Cowboys won’t get drawn into BCS title debate

GLENDALE, Ariz. — Oklahoma State did everything but brag after being handed a Fiesta Bowl victory Monday.

Maybe it was Stanford’s missed field goal as time expired in regulation.

Maybe it was giving up 590 yards of total offense and being outgained by 136.

Or maybe it was being composed enough not to make a fuss.

Whatever the reason, the BCS No. 3 Cowboys refused to get drawn into another national championship debate after their 41-38 overtime victory over No. 4 Stanford at University of Phoenix Stadium — where the Arizona Cardinals played and won four overtime games this season — even as they must privately gnash their teeth in frustration at not being scheduled to play a week later.

No defiance.

No “take that.”

“It played out the way it played out,” offensive MVP Justin Blackmon said. “I do think we have the best team in the nation. I wouldn’t trade it for anyone else.”

Said quarterback Brandon Weeden: “We took care of what we could control. We can’t do anything else. We won 12 games. We’ve won on one of the biggest stages against a great football team.”

That was as emotional as it got in a game that was filled with hits and misses, although a case certainly could have been made on Dec. 5 that someone else deserved a shot at LSU after Alabama tried and failed in the regular season.

Oklahoma State coach Mike Gundy saw it that way at the time.

“I think people have to decide whether they want to see a 9-6 game or 39-36 game,” Gundy said after the Cowboys won the unofficial Big 12 title game against Oklahoma. “I think this is an opportunity for people to find out how good the defense is in the SEC. We’d like to have that challenge.”
A month turned him philosophical.

“Stanford can play with any team in the country. I think LSU, Alabama and Oklahoma State can do the same,” Gundy said Monday.

If the Cowboys trotted out the offense that spotted Stanford a 14-point lead before recovering to record their school-record 12th victory of the season, a match against LSU might have been fun.

Weeden passed for 399 yards and three touchdowns Monday despite not finding his groove — his first pass was intercepted — until he began to find Blackmon in the second quarter. Blackmon, who is leaving for the NFL with one year of eligibility remaining, had eight catches for 186 yards and all three of Weeden’s TDs.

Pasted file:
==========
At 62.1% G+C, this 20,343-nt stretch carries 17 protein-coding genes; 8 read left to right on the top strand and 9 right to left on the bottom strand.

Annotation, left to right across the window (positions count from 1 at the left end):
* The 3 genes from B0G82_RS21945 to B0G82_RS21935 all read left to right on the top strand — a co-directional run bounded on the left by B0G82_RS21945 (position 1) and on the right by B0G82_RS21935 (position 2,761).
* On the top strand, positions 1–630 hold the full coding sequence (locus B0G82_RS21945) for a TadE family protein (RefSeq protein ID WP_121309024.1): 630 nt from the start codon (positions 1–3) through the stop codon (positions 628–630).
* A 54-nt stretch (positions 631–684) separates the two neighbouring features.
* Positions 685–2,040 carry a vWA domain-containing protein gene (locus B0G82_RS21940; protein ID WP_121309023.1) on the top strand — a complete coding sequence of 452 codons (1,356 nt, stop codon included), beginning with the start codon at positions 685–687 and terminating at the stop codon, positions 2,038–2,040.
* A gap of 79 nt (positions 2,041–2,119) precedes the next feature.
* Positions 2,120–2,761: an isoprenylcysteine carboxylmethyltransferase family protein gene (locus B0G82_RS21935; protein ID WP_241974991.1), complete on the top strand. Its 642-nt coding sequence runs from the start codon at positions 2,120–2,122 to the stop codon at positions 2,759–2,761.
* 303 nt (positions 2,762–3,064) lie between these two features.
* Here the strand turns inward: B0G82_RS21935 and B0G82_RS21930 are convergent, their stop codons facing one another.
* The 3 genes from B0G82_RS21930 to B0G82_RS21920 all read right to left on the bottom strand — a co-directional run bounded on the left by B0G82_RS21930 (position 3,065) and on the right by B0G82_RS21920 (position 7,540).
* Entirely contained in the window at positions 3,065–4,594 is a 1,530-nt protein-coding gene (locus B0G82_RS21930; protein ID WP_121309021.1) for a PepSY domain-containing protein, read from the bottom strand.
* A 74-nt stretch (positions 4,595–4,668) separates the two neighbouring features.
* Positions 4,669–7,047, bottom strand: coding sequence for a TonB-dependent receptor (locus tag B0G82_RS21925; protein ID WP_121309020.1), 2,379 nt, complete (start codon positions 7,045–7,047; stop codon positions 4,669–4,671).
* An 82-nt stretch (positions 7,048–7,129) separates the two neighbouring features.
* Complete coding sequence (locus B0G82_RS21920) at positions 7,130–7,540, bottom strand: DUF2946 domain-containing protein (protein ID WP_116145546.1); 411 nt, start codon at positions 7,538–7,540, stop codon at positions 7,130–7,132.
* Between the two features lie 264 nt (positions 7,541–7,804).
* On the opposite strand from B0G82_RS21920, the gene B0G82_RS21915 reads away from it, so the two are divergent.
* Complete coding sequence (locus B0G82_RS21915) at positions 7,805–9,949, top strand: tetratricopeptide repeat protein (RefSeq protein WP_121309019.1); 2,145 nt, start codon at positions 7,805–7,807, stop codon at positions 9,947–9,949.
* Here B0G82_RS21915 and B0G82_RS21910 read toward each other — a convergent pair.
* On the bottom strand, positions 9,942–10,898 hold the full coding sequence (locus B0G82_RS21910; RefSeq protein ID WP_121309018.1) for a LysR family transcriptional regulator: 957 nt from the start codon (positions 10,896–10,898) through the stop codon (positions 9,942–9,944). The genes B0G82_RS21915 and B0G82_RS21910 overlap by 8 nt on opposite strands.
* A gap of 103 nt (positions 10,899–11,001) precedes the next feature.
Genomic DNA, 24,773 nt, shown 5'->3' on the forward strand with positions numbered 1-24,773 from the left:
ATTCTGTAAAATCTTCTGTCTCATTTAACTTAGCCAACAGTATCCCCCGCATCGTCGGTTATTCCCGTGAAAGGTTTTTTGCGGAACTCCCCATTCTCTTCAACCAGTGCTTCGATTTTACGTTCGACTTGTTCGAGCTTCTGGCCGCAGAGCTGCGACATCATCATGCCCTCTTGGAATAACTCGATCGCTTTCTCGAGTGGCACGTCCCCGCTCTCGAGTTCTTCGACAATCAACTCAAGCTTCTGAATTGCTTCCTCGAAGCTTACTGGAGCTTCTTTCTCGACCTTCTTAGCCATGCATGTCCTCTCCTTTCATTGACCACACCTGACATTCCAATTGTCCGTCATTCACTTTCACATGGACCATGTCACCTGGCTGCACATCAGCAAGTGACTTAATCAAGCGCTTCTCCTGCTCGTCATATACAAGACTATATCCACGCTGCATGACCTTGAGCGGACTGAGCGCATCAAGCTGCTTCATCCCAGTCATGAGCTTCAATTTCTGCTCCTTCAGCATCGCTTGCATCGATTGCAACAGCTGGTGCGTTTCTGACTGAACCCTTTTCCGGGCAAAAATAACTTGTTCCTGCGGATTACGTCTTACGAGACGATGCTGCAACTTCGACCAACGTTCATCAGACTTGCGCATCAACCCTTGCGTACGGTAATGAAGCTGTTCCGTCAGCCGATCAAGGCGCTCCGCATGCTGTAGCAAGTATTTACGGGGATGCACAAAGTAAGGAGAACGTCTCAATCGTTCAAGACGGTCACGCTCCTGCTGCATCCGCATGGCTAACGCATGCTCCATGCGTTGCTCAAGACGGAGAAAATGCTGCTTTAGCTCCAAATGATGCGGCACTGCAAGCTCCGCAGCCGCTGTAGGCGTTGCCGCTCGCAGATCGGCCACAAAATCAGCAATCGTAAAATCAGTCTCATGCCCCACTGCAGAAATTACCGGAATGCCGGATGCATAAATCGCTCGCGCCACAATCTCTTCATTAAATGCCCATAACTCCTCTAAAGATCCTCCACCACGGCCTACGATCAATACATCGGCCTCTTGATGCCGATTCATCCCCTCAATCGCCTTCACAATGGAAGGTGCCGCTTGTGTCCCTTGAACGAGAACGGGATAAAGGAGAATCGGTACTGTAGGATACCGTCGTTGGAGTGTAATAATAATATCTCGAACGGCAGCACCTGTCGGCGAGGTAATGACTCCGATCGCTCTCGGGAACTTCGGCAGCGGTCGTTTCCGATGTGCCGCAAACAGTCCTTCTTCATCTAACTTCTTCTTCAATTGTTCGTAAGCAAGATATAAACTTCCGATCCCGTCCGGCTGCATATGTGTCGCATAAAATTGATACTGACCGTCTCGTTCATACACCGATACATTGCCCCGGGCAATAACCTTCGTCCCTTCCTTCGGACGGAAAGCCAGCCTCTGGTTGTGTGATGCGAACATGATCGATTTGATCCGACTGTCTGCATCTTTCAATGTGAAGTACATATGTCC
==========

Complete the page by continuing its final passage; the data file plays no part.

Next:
Their biggest connection was not a score. On fourth-and-4 with about three minutes remaining, Weeden completed a 21-yard pass to Blackmon for a first down at the Stanford 39. Three plays later, Joseph Randle scored from 4 yards out to tie the score 38-38.

Two missed field goals by Stanford freshman Jordan Williamson later, from 35 yards at the end of regulation and 43 yards in the first overtime overtime, Oklahoma State was on its way to its first BCS victory in its first BCS appearance.

As Williamson lined up his attempt at the end of regulation, Weeden turned to golfer Scott Verplank — an Oklahoma State alum — and said he hoped Williamson hooked it left. He did.

“College football is crazy. We knew it was going to be like that. We

knew it was going to be a 60-minute game. I didn’t think it would be all

60 minutes,” Weeden said.

Quinn Sharp’s 22-yard field goal won the second overtime game the Cowboys played this season.

A loss in the first cost them an undefeated regular season and a sure shot at LSU in the BCS title game, although it came at a difficult, draining time. The day before Iowa State beat the Cowboys 37-31 in double overtime, women’s basketball coach Kurt Budke and three others were killed in a plane crash, the second tragic plane accident in school history.

Senior safety Markelle Martin found out about the accident in a 5 a.m. text the day of the game. Senior wide receiver Colton Chelf, whose 24-yard reception set up Sharp’s field goal, found out while watching ESPN at 7 a.m. There was a moment of silence before the game. Stillwater is a small, close-knit community, and while the Cowboys did not make excuses, it was a difficult day to play.

“Going through it again, the second time at our university, it was heartbreaking. That was definitely in the back of our minds,” Chelf said.

Said Weeden: “The morale all day long was just somber.”

The Cowboys recovered to rout Oklahoma before Monday’s bowl victory.

Weeden, also headed for the NFL, said a statement was made.

“We’re here. We’re not going anywhere,” he said. “I hope people across the country take notice. Oklahoma State is a legit program, and we deserve some credit.”